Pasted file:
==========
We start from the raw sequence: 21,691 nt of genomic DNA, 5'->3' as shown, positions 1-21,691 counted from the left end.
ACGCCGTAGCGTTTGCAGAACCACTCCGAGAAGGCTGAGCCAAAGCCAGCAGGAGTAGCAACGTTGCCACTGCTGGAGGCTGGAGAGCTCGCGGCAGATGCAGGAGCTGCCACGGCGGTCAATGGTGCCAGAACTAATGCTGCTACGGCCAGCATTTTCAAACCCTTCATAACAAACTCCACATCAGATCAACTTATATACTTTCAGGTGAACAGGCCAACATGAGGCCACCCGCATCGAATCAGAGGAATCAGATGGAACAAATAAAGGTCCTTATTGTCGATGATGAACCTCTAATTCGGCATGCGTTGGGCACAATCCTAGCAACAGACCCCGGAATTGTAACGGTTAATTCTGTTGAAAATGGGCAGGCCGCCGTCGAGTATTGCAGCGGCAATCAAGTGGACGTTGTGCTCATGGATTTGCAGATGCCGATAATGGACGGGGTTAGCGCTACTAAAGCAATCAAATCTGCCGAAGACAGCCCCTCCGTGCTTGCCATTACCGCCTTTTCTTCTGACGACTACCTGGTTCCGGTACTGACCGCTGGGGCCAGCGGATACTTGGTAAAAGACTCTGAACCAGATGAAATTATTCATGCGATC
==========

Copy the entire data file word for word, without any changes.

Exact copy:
We start from the raw sequence: 21,691 nt of genomic DNA, 5'->3' as shown, positions 1-21,691 counted from the left end.
ACGCCGTAGCGTTTGCAGAACCACTCCGAGAAGGCTGAGCCAAAGCCAGCAGGAGTAGCAACGTTGCCACTGCTGGAGGCTGGAGAGCTCGCGGCAGATGCAGGAGCTGCCACGGCGGTCAATGGTGCCAGAACTAATGCTGCTACGGCCAGCATTTTCAAACCCTTCATAACAAACTCCACATCAGATCAACTTATATACTTTCAGGTGAACAGGCCAACATGAGGCCACCCGCATCGAATCAGAGGAATCAGATGGAACAAATAAAGGTCCTTATTGTCGATGATGAACCTCTAATTCGGCATGCGTTGGGCACAATCCTAGCAACAGACCCCGGAATTGTAACGGTTAATTCTGTTGAAAATGGGCAGGCCGCCGTCGAGTATTGCAGCGGCAATCAAGTGGACGTTGTGCTCATGGATTTGCAGATGCCGATAATGGACGGGGTTAGCGCTACTAAAGCAATCAAATCTGCCGAAGACAGCCCCTCCGTGCTTGCCATTACCGCCTTTTCTTCTGACGACTACCTGGTTCCGGTACTGACCGCTGGGGCCAGCGGATACTTGGTAAAAGACTCTGAACCAGATGAAATTATTCATGCGATC